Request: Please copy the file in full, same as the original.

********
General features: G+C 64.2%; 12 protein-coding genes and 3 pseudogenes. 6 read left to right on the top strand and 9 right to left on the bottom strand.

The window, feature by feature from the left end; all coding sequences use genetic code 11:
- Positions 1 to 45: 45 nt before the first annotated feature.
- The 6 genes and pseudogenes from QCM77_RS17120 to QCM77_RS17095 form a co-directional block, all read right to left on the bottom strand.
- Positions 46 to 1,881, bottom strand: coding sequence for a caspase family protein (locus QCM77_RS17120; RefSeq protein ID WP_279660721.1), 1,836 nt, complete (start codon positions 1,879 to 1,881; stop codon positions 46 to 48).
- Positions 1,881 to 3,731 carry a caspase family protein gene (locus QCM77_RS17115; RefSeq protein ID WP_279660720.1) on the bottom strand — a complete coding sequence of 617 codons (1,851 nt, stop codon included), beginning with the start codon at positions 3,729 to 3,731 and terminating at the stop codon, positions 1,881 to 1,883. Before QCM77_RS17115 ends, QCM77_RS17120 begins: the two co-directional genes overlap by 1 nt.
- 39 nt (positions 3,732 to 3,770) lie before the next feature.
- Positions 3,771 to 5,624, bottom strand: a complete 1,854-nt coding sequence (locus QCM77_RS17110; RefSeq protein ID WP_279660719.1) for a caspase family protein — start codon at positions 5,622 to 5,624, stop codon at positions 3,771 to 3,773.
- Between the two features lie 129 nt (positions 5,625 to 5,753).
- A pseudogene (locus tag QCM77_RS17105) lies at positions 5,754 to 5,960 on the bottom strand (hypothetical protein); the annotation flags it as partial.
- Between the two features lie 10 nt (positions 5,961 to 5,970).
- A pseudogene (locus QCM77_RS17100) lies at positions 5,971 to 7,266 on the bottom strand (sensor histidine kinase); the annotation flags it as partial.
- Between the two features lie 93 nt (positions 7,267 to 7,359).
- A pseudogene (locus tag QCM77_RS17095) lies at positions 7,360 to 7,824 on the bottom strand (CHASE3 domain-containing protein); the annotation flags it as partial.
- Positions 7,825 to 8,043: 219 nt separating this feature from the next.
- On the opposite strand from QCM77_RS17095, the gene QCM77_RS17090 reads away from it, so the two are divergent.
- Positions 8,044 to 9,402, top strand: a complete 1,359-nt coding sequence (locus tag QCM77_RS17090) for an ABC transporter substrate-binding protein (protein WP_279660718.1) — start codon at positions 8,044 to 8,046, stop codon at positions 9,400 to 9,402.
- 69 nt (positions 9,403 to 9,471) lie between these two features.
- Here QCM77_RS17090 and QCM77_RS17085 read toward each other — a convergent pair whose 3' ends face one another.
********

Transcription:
General features: G+C 64.2%; 12 protein-coding genes and 3 pseudogenes. 6 read left to right on the top strand and 9 right to left on the bottom strand.

The window, feature by feature from the left end; all coding sequences use genetic code 11:
- Positions 1 to 45: 45 nt before the first annotated feature.
- The 6 genes and pseudogenes from QCM77_RS17120 to QCM77_RS17095 form a co-directional block, all read right to left on the bottom strand.
- Positions 46 to 1,881, bottom strand: coding sequence for a caspase family protein (locus QCM77_RS17120; RefSeq protein ID WP_279660721.1), 1,836 nt, complete (start codon positions 1,879 to 1,881; stop codon positions 46 to 48).
- Positions 1,881 to 3,731 carry a caspase family protein gene (locus QCM77_RS17115; RefSeq protein ID WP_279660720.1) on the bottom strand — a complete coding sequence of 617 codons (1,851 nt, stop codon included), beginning with the start codon at positions 3,729 to 3,731 and terminating at the stop codon, positions 1,881 to 1,883. Before QCM77_RS17115 ends, QCM77_RS17120 begins: the two co-directional genes overlap by 1 nt.
- 39 nt (positions 3,732 to 3,770) lie before the next feature.
- Positions 3,771 to 5,624, bottom strand: a complete 1,854-nt coding sequence (locus QCM77_RS17110; RefSeq protein ID WP_279660719.1) for a caspase family protein — start codon at positions 5,622 to 5,624, stop codon at positions 3,771 to 3,773.
- Between the two features lie 129 nt (positions 5,625 to 5,753).
- A pseudogene (locus tag QCM77_RS17105) lies at positions 5,754 to 5,960 on the bottom strand (hypothetical protein); the annotation flags it as partial.
- Between the two features lie 10 nt (positions 5,961 to 5,970).
- A pseudogene (locus QCM77_RS17100) lies at positions 5,971 to 7,266 on the bottom strand (sensor histidine kinase); the annotation flags it as partial.
- Between the two features lie 93 nt (positions 7,267 to 7,359).
- A pseudogene (locus tag QCM77_RS17095) lies at positions 7,360 to 7,824 on the bottom strand (CHASE3 domain-containing protein); the annotation flags it as partial.
- Positions 7,825 to 8,043: 219 nt separating this feature from the next.
- On the opposite strand from QCM77_RS17095, the gene QCM77_RS17090 reads away from it, so the two are divergent.
- Positions 8,044 to 9,402, top strand: a complete 1,359-nt coding sequence (locus tag QCM77_RS17090) for an ABC transporter substrate-binding protein (protein WP_279660718.1) — start codon at positions 8,044 to 8,046, stop codon at positions 9,400 to 9,402.
- 69 nt (positions 9,403 to 9,471) lie between these two features.
- Here QCM77_RS17090 and QCM77_RS17085 read toward each other — a convergent pair whose 3' ends face one another.